All the favorable SIBS properties above discussed, in particular their biocompatibility, tunable mechanical properties and chemical and in vivo stability, make them possible candidates for the production of devices for TMD rehabilitation. Keeping in mind the material requirements for the proposed applications, the aim of this preliminary work is the characterization of four SIBS materials, provided by two different manufacturers, to evaluate the tensile mechanical behavior and viscoelastic properties, by creep/recovery and stress relaxation/recovery tests, and to assess their potentiality in this field of application.

Material and Methods

Film preparation

The considered SIBS materials were provided as pellets by two companies. The INNOVIA LCC (Miami, Florida, USA) provided the INNOVIA SIBS (lot n° MRR322), and the KANEKA (Westerlo-Oevel, Belgium) provided three different SIBS formulations: Sibstar® 073T, Sibstar® 102T, and Sibstar® 062M. The properties of the investigated materials, according to the manufacturers, are reported in Table 1.

Films of the different SIBS were obtained by solvent casting from the pellets. A 25% w/v solution was prepared by dissolving the SIBS pellets in chloroform (cod. 32211, Sigma-Aldrich), at room temperature. The solution was cast in a glass Petri dish (Ø = 10 cm), allowing the solvent to evaporate, until complete evaporation. Films 0.3 mm thick were obtained. Specimens with two different shapes and dimensions were punched out from the obtained films for the mechanical characterization. In particular, rectangular (l = 20 mm, w = 5 mm) specimens were obtained for DMA analysis and Dumbbell shaped specimens were cut with a manual die from the films, according to the ASTM D638 for the mechanical tensile tests.

As control for all the characterization tests, rectangular samples (l = 20 mm, w = 5 mm) were obtained cutting a device used for the specific application in Silasto® 50 Shore A (Dr. Hinz Dental, Germany). Silasto® is an A-silicon (addition cross-linked with a platinum catalyst), vulcanized at a temperature of 225°C.

Tensile mechanical tests

Uniaxial tensile tests were performed with a MTS 1/MH electromechanical system (MTS System Corporation, USA) equipped with a 5 kN load cell, at 37°C, at a crosshead speed of 200 mm/min, after a preload at 0.5 N applied with a crosshead speed of 100 mm/ min. Dumbbell specimens (n = 3 per each SIBS films) and rectangular samples for Silasto® (n = 3) were tested. High capacity pneumatic grips, allowing a correct specimen alignment and removing the bending effects, were used. Tensile test results were recorded and elaborated with Testworks® software. From the stress/strain curves, the following mechanical parameters were considered: elastic modulus (E), secant moduli at different strain values (E100, E200, and E300), stress (σb) and strain (εb) at break.

Creep and recovery tests

The creep and recovery tests were performed using a Dynamical Mechanical Analyzer (TA Q800 DMA, TA Instruments), testing rectangular specimens (n = 3 per each SIBS films and for Silasto®). Considering the proposed application in TMD rehabilitation, three stress values were tested, namely 0.5, 1 and 2 MPa. The tests were carried out at 37°C, with a preload of 0.01 N, applying the stress for 10 minutes with a recovery time of 10 minutes.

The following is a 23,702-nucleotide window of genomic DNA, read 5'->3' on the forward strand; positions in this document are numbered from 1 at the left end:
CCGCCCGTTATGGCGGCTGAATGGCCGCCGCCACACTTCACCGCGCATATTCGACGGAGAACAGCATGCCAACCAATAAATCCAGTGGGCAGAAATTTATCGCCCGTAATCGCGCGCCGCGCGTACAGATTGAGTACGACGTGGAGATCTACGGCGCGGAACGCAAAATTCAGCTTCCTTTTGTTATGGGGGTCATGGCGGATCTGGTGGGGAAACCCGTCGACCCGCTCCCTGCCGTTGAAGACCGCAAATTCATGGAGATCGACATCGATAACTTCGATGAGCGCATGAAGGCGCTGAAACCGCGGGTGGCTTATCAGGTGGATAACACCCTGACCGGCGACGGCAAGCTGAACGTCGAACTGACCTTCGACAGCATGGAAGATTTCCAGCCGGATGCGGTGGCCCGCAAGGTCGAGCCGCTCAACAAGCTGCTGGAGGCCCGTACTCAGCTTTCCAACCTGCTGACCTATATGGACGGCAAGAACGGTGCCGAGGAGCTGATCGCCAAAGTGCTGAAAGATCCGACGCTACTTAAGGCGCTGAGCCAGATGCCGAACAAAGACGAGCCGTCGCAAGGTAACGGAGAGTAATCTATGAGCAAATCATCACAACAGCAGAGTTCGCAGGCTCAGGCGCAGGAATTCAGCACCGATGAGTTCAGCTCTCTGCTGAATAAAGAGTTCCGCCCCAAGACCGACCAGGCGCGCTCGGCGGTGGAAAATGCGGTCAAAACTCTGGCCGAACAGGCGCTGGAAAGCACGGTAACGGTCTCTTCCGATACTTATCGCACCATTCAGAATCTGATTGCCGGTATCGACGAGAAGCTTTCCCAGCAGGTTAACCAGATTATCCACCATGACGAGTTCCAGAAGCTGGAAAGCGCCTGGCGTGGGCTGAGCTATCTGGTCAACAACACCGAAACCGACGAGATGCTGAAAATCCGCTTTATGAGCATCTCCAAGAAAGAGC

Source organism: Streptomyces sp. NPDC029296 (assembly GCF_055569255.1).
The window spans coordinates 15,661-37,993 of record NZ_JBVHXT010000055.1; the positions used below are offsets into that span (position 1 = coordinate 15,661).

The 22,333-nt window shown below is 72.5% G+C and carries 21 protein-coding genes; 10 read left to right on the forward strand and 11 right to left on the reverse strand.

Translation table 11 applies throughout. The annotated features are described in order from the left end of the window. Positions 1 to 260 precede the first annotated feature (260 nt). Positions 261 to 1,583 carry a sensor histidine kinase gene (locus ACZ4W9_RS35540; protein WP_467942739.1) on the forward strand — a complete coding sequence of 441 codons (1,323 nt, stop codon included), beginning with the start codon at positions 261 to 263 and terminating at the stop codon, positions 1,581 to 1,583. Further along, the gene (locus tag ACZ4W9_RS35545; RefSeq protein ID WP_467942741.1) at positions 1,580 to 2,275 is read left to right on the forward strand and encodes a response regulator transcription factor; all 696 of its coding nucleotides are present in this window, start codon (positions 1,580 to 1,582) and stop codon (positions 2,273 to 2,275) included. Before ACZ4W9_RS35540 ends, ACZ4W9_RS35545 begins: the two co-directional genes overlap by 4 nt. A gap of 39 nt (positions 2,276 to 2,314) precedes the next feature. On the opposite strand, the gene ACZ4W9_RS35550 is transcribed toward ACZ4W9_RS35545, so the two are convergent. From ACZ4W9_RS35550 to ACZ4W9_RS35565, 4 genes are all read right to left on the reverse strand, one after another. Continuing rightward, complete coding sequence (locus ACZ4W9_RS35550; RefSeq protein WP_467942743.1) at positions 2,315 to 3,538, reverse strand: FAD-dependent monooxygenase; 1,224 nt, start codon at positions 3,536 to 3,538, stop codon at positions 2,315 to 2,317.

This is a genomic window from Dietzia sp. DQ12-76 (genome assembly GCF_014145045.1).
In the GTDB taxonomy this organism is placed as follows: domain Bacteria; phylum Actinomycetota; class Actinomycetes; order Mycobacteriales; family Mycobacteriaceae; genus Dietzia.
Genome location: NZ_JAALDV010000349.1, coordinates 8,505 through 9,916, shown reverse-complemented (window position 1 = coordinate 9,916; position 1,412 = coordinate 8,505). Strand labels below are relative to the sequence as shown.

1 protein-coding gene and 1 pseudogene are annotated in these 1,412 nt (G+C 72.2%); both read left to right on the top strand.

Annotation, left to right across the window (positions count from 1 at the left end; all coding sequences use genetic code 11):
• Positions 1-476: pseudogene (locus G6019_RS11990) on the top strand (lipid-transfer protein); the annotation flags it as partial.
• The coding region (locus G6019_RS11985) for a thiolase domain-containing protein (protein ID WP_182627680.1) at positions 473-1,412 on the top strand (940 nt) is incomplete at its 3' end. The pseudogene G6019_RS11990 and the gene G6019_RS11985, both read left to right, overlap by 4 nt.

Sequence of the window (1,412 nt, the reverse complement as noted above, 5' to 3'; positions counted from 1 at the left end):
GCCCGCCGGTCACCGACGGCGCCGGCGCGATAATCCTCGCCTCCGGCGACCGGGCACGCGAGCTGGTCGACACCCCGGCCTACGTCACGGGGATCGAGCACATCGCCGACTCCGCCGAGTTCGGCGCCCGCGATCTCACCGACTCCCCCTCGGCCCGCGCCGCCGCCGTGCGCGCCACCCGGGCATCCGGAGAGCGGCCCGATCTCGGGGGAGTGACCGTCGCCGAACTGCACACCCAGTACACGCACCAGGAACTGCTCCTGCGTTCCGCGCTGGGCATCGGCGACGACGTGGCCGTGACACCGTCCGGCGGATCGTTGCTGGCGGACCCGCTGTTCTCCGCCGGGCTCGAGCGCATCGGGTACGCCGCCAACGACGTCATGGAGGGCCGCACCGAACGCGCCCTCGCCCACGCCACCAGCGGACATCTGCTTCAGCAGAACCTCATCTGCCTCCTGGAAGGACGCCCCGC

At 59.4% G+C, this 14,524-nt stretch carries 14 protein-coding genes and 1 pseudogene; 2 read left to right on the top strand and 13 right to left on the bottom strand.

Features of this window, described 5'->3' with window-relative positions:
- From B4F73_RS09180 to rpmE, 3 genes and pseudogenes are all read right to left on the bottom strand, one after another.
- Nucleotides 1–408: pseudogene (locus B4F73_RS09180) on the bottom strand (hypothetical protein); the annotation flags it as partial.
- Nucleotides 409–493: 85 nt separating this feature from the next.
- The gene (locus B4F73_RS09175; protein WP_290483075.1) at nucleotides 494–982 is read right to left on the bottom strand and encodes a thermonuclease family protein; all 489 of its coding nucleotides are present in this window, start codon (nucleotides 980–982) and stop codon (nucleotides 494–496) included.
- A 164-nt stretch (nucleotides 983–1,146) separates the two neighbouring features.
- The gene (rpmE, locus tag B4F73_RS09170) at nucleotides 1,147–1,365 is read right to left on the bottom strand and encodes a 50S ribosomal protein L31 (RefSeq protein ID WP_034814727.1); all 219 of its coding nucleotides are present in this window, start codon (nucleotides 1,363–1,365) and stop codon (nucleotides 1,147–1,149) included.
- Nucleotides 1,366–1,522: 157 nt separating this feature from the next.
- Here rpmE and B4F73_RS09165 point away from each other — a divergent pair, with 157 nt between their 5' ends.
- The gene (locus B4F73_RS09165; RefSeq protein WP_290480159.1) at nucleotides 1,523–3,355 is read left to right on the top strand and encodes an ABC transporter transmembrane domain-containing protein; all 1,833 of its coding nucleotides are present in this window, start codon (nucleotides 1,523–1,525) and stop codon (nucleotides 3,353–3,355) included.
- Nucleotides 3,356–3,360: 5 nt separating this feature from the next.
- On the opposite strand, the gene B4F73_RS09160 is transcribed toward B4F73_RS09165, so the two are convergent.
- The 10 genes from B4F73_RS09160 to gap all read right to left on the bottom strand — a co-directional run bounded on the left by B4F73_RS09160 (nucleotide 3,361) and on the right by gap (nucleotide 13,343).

Stress relaxation and recovery tests

The stress-relaxation and recovery tests were performed using the DMA TA Q800 at 37°C, with a preload of 0.01 N, applying a constant deformation of 100% for 10 minutes and a recovery time of 10 minutes, testing rectangular specimens (n = 3 per each SIBS films and for Silasto®).

Results and Discussion

Tensile mechanical tests

Figure 1 shows representative stress-strain curves of SIBS and Silasto®, obtained by tensile mechanical test. All the SIBS exhibited the σ/ε curves typical of elastomeric materials, (i.e. sigmoid curve), while Silasto® shows a brittle elastic behavior. In fact, Silasto® samples reached very high values of stress at break with low deformation. The difference in tensile properties between Silasto® and SIBS are highlighted observing the values of the considered mechanical parameters (Table 2). Significant differences (p < 0.05) in all the mechanical parameters (E, E100, σb and εb) are evidenced comparing Silasto® with all the tested SIBS. Besides, among the SIBS materials some differences in the mechanical properties can be detected and correlated to their properties (Table 1). Actually, Innovia and 073T SIBS, being characterized by high hardness (55A and 45A, respectively) together with a high styrene content (17.5% and 30%, respectively), show higher stiffness (i.e. elastic modulus, E) if compared to 102T and 062M (p < 0.05). On the contrary, the lower hardness value of 062M SIBS (i.e. 20 Shore A) leads to a low value in the elastic modulus. The influence of styrene content and hardness on the mechanical properties of SIBS has been already highlighted in literature [6,7], in agreement with the results obtained in this work. Another chemical parameter affecting the mechanical properties of SIBS is the molecular weight; in general, an increase in molecular weight leads to an increase in elongation at break [7]. This statement is verified also by the results here obtained; in fact, a significant difference (p < 0.05) in εb has been detected between 062M and 102T, that showed the lowest and highest molecular weight values (35 and 100 × 103g/mol, respectively). In addition, the 102T SIBS is found to be more flexible than the other tested SIBS, possibly correlated to the major length of the macromolecules (i.e. high molecular weight).